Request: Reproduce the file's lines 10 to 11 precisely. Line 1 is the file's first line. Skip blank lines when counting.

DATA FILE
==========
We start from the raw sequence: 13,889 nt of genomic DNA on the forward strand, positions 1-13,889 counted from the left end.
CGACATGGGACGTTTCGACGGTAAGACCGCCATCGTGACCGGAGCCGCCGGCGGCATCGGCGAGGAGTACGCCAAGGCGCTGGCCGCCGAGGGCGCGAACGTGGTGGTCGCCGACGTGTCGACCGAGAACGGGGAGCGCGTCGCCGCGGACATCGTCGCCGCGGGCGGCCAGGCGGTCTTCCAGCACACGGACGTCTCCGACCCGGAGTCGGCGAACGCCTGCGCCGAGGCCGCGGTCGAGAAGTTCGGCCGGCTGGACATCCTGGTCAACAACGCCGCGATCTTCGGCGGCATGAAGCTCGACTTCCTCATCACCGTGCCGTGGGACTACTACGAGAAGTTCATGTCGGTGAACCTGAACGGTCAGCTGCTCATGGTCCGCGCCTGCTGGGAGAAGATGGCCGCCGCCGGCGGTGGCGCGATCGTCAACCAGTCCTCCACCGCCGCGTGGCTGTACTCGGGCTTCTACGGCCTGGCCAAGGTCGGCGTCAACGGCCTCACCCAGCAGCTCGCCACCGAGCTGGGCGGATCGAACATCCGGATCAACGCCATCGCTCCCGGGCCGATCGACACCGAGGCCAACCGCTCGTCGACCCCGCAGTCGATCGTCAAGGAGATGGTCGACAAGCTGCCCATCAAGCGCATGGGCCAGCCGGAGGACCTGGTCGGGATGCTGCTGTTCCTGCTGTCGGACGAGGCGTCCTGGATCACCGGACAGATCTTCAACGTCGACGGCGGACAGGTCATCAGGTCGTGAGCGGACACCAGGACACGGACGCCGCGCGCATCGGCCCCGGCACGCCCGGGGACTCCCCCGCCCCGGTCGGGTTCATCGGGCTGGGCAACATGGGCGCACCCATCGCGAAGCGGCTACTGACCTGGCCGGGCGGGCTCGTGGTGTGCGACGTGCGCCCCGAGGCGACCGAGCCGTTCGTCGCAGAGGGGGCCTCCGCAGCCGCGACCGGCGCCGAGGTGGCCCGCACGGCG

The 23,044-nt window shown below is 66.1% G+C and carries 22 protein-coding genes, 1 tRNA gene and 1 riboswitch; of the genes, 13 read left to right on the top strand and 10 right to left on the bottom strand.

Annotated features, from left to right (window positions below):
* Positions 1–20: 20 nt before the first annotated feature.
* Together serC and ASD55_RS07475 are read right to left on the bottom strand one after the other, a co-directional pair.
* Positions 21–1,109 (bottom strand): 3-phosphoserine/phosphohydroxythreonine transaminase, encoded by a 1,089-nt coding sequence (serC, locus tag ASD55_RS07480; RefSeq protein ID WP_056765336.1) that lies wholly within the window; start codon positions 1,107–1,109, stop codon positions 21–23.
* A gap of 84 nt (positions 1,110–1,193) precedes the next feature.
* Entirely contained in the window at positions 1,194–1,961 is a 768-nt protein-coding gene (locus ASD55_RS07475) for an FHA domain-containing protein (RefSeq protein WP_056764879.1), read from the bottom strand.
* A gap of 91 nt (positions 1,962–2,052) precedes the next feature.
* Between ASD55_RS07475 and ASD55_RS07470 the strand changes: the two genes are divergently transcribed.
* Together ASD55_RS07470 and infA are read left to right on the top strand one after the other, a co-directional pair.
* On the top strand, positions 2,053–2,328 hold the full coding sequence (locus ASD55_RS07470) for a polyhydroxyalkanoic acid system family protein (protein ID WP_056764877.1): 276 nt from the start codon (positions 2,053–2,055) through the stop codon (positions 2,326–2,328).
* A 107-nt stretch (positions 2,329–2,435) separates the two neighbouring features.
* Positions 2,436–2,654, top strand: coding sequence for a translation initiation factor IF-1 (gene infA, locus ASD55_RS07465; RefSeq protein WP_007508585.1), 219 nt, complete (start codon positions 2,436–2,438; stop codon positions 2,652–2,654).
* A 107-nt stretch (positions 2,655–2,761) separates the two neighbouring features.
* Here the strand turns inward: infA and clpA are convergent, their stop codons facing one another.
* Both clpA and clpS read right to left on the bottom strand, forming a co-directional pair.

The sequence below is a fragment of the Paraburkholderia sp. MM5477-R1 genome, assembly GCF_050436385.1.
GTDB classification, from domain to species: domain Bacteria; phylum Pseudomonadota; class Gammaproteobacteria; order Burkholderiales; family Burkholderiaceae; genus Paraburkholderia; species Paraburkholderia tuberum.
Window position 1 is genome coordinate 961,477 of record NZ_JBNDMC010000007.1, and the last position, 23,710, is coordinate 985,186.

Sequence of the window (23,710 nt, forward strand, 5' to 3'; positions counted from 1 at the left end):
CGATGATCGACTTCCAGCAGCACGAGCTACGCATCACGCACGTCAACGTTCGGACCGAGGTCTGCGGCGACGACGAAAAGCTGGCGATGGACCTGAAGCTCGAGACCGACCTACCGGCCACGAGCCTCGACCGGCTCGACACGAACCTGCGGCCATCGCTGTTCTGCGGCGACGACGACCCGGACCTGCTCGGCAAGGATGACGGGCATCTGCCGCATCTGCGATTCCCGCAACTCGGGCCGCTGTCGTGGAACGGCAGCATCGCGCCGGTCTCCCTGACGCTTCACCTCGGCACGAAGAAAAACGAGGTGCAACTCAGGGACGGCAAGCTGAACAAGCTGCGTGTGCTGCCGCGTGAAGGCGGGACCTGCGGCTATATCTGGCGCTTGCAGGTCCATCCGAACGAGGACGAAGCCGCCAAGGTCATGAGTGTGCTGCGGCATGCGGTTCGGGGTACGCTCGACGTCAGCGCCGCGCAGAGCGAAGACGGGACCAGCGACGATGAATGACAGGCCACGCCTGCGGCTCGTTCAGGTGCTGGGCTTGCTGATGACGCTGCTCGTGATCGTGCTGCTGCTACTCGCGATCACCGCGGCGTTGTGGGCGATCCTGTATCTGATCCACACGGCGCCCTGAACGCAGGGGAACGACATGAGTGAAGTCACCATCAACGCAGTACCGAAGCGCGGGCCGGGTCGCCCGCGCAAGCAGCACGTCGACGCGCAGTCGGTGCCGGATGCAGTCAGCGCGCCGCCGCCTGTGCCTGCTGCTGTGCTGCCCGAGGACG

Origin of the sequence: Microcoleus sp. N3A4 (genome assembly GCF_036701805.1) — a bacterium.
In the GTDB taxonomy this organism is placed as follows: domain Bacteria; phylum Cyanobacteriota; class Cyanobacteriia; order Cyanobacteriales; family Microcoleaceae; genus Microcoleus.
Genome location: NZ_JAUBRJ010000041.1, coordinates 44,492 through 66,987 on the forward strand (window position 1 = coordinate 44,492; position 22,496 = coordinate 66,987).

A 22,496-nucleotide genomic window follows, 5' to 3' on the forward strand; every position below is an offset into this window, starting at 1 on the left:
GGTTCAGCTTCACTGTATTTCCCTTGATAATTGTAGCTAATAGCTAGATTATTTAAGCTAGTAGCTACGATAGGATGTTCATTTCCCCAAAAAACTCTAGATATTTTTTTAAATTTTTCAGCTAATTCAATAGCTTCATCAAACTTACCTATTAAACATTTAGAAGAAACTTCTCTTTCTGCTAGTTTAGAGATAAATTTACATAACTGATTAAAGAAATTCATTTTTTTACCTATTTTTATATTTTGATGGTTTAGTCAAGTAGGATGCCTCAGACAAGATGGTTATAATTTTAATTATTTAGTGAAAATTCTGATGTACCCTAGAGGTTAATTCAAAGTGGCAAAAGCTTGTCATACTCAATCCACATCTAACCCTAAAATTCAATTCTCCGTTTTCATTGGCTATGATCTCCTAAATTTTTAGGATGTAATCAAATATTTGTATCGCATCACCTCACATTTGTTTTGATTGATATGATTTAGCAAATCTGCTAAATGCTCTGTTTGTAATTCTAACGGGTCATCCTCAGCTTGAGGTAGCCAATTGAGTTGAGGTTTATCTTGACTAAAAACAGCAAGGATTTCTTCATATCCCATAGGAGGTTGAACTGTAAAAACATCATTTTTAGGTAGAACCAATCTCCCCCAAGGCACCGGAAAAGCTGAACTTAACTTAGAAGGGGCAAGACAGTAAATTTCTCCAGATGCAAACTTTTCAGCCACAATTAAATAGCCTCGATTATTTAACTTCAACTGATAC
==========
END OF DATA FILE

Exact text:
* A gap of 91 nt (positions 1,962–2,052) precedes the next feature.
* Between ASD55_RS07475 and ASD55_RS07470 the strand changes: the two genes are divergently transcribed.